- The Washington Times - Wednesday, November 4, 2015

President Obama on Wednesday retained his authority to make the final call on the Keystone XL oil pipeline, rejecting pleas to delay the State Department’s review of the project and sparking a backlash among critics who say the administration’s decision-making process has been corrupted by politics.

State Department officials said late Wednesday afternoon they’ll ignore calls from the company proposing the project, energy giant TransCanada, because the review process has come too far to be stopped now. The decision all but guarantees Mr. Obama, who has sounded skeptical of Keystone’s merit and reportedly is leaning toward killing the pipeline, will be the one to decide whether the project moves ahead or is scrapped.

Environmentalists quickly praised the move, which seems to eliminate the possibility a potential Republican president — who surely would be more favorable to new domestic oil-and-gas projects than Mr. Obama — would be the one to decide Keystone’s fate.

“The process is fairly mature, and the secretary believes that, out of respect for that process and all the input that has gone into it, that it is the most appropriate thing to keep that process in place, to continue the review,” State Department spokesman John Kirby said, referring to Secretary of State John F. Kerry.

Earlier this week, TransCanada — which said Wednesday it respects the State Department’s decision but believes the project ultimately must be approved — asked the administration to halt its study until legal questions about the pipeline’s proposed route through Nebraska are answered.

In making its request, TransCanada pointed to past precedent set by Mr. Obama.
Last year the State Department temporarily stopped its Keystone review while lawsuits challenging the project’s path through Nebraska worked their way through the courts.

At the time the administration said it simply couldn’t conduct a thorough review with so many outstanding questions.

This time, however, the State Department appears content to continue its work despite a multitude of uncertainties and a Nebraska regulatory review process that’s just beginning and could take up to a year to complete.

The seeming double standard has led critics to charge that Mr. Obama is looking for reasons to reject Keystone.

“President Obama has made clear that he has no intention of approving the Keystone XL pipeline,” said Sen. Steve Daines, Montana Republican. “The State Department’s rejection of TransCanada’s request to suspend the Keystone application’s review is just another political move in the Obama administration’s long-standing war on American energy. Once again President Obama is working directly against American energy independence, American jobs and the will of the American people.”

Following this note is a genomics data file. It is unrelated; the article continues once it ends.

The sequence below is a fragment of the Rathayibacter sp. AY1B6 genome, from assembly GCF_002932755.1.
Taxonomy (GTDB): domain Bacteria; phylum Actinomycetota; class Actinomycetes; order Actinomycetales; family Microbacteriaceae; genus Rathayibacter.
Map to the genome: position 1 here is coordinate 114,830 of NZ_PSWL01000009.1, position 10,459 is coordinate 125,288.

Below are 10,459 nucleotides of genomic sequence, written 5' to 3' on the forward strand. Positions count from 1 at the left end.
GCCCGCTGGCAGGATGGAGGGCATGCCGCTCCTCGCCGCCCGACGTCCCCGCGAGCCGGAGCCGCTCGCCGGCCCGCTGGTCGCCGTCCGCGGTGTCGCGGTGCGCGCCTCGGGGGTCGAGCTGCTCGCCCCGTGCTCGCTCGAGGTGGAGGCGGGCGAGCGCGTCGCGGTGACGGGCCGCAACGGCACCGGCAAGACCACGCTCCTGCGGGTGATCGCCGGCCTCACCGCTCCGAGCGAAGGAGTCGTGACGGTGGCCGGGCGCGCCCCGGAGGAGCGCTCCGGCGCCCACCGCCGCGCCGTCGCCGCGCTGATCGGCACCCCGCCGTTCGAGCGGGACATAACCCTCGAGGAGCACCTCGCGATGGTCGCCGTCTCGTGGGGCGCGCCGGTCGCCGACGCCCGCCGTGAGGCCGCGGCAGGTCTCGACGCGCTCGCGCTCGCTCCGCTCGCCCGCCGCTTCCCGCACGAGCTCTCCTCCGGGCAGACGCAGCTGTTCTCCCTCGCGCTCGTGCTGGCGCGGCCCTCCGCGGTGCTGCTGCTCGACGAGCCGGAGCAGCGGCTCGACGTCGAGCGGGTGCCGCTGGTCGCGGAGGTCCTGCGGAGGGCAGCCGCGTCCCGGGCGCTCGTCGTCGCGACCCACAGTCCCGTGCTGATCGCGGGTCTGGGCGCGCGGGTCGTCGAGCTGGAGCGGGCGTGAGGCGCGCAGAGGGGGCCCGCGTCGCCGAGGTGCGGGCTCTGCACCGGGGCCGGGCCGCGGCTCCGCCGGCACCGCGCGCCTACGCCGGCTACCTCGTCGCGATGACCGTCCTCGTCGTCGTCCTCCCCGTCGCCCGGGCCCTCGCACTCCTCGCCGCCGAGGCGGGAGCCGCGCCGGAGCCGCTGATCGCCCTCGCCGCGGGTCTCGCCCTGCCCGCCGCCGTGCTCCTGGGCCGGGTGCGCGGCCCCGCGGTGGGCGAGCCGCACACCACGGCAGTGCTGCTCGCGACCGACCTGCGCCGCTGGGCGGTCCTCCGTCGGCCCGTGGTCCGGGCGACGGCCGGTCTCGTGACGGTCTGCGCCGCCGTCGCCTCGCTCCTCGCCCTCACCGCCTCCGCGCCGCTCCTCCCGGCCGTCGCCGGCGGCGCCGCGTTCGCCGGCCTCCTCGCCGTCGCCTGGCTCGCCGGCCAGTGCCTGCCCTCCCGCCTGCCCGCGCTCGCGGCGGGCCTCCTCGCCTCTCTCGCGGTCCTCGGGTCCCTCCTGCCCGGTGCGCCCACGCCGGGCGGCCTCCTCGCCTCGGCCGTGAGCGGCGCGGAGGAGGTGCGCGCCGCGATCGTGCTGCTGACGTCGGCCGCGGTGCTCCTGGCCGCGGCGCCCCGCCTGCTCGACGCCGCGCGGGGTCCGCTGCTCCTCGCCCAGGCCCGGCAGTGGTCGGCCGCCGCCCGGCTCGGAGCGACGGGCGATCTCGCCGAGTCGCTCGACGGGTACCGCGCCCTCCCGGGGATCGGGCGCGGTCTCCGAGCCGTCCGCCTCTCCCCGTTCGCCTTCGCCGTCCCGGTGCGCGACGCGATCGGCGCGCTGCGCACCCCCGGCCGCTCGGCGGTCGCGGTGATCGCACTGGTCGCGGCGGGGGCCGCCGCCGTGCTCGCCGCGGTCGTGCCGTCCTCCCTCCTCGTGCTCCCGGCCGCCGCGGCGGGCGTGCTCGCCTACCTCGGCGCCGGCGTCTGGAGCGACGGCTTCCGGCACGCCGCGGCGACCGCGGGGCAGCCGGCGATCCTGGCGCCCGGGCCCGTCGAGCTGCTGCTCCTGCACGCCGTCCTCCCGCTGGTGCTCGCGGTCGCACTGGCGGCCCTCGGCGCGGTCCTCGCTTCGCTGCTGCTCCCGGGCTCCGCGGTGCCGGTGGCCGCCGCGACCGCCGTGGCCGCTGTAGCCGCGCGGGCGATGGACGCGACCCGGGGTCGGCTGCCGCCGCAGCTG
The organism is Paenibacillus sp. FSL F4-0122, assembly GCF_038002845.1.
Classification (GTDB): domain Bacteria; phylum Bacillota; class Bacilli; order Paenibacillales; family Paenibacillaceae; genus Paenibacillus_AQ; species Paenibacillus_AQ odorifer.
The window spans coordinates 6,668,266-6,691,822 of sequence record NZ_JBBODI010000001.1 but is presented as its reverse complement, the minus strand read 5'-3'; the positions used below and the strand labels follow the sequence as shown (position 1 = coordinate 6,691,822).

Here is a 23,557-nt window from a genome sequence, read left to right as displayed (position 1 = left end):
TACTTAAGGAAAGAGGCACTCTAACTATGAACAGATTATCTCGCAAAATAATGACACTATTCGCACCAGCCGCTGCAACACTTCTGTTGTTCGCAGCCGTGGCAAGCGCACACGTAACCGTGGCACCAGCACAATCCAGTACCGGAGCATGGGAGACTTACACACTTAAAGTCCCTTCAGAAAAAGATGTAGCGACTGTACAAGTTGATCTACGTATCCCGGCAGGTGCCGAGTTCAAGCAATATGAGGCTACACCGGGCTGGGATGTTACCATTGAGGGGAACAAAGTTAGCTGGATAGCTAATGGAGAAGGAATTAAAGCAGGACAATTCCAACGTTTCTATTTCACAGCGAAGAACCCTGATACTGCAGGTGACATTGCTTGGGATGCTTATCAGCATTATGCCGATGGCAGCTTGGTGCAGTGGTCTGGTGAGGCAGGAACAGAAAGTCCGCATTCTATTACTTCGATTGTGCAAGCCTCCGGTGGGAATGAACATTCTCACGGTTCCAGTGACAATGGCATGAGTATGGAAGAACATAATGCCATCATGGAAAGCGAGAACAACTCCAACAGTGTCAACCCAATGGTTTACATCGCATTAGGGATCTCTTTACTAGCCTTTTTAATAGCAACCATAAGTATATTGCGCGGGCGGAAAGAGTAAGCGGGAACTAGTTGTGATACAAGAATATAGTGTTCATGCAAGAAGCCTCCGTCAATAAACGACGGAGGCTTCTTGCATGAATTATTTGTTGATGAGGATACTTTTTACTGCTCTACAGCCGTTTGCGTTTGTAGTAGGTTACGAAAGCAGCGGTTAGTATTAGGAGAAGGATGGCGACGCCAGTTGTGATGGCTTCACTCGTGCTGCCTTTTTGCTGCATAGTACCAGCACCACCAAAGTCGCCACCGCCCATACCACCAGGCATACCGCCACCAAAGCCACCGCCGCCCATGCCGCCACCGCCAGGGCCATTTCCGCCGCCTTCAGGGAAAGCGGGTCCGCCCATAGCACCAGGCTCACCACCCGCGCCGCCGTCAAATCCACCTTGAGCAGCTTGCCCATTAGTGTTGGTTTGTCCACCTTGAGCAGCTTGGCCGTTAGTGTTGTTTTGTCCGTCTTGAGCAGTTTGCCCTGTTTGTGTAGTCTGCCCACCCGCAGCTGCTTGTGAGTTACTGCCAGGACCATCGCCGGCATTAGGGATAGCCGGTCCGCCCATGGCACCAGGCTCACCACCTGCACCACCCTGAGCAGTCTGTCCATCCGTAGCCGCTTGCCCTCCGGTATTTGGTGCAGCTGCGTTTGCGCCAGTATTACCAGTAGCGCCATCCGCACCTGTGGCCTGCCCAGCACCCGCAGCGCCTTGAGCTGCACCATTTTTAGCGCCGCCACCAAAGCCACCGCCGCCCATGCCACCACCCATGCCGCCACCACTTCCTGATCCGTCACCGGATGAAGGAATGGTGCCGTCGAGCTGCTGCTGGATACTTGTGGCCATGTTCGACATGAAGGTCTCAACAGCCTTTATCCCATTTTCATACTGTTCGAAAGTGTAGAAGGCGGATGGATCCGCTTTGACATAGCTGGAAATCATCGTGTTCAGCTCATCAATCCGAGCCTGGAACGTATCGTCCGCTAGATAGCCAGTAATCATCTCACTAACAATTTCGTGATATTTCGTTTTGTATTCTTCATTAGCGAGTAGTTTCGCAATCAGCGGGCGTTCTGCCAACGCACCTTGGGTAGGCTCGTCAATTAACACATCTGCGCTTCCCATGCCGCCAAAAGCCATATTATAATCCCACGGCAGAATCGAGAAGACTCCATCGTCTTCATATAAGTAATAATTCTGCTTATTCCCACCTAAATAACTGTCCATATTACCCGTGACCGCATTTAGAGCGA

The project, which has been under review since the day Mr. Obama came to office, would connect to existing pipeline infrastructure in the U.S. and transport more than 800,000 barrels of Canadian oil each day to refineries on the Gulf Coast. The pipeline requires presidential approval because it would cross an international boundary.

Keystone has divided key parts of Mr. Obama’s political base, with environmental activists mounting an unprecedented campaign to demonize and ultimately stop the project, while powerful labor unions strongly back the pipeline and say it will create jobs, promote North American energy independence and fuel economic growth.

Wednesday’s decision delighted environmentalists who view it as a strong hint that Mr. Obama will stop Keystone once and for all before he leaves office.

“That has to hurt. The State Department recognized TransCanada’s request for what is: a brazen political attempt to pause a process that long ago should have reached the inevitable conclusion that Keystone XL is a climate disaster and cannot be approved,” said Jamie Henn, communications director with the climate change activist group 350.org. “Now that he’s called TransCanada for delay of game, it’s time for President Obama to blow the whistle and end this pipeline once and for all.”

Earlier this week White House officials said the president intends to make a decision before he leaves office in January 2017.

Meanwhile, TransCanada continues to push the project while working through a new set of legal and regulatory challenges in Nebraska, which has become ground zero in the Keystone fight.

Earlier this year the Nebraska Supreme Court upheld Keystone’s proposed route through the state following lawsuits from landowners and environmental activists. Those lawsuits had challenged the constitutionality of Nebraska laws that facilitated pipeline approval.

Since then new legal questions have cropped up.

Faced with years of court battles, the company this year abandoned attempts to exercise eminent domain rights over private land in Nebraska, which would have been taken and used for the project.

Instead, TransCanada decided to seek new approval from the Nebraska Public Service Commission, a tactic that would allow the company to bypass lawsuits from individual landowners who objected to their land being seized for the project.

The latest state review process is expected to take at least seven months, perhaps as long as a year, to complete, and TransCanada argued the State Department can’t conduct an effective review process until the Nebraska studies are complete.

Despite Wednesday’s decision from the administration, TransCanada says the project — which will create more than 40,000 jobs, according to State Department research — must move forward.

“Every test, every hurdle has been satisfied. If the decision on a presidential permit for Keystone XL is based on its merits and on science over symbolism it will be approved,” the company said in a statement.

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